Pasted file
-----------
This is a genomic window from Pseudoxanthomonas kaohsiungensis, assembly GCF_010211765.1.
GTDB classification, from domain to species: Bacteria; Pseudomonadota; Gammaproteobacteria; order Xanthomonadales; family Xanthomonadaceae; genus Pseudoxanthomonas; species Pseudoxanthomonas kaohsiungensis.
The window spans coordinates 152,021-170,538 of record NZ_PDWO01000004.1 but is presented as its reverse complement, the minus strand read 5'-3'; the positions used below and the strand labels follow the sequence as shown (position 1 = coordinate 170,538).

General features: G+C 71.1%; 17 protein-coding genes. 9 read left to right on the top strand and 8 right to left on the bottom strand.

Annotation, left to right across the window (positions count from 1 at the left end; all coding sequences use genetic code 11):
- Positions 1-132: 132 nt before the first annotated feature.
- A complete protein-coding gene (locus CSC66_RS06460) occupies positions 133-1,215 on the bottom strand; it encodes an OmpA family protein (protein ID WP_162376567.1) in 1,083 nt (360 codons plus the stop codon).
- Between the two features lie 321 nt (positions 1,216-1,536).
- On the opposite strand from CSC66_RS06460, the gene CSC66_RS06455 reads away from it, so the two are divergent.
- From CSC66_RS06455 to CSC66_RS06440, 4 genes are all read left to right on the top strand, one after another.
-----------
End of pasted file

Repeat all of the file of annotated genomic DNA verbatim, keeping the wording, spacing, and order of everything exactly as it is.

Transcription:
This is a genomic window from Pseudoxanthomonas kaohsiungensis, assembly GCF_010211765.1.
GTDB classification, from domain to species: Bacteria; Pseudomonadota; Gammaproteobacteria; order Xanthomonadales; family Xanthomonadaceae; genus Pseudoxanthomonas; species Pseudoxanthomonas kaohsiungensis.
The window spans coordinates 152,021-170,538 of record NZ_PDWO01000004.1 but is presented as its reverse complement, the minus strand read 5'-3'; the positions used below and the strand labels follow the sequence as shown (position 1 = coordinate 170,538).

General features: G+C 71.1%; 17 protein-coding genes. 9 read left to right on the top strand and 8 right to left on the bottom strand.

Annotation, left to right across the window (positions count from 1 at the left end; all coding sequences use genetic code 11):
- Positions 1-132: 132 nt before the first annotated feature.
- A complete protein-coding gene (locus CSC66_RS06460) occupies positions 133-1,215 on the bottom strand; it encodes an OmpA family protein (protein ID WP_162376567.1) in 1,083 nt (360 codons plus the stop codon).
- Between the two features lie 321 nt (positions 1,216-1,536).
- On the opposite strand from CSC66_RS06460, the gene CSC66_RS06455 reads away from it, so the two are divergent.
- From CSC66_RS06455 to CSC66_RS06440, 4 genes are all read left to right on the top strand, one after another.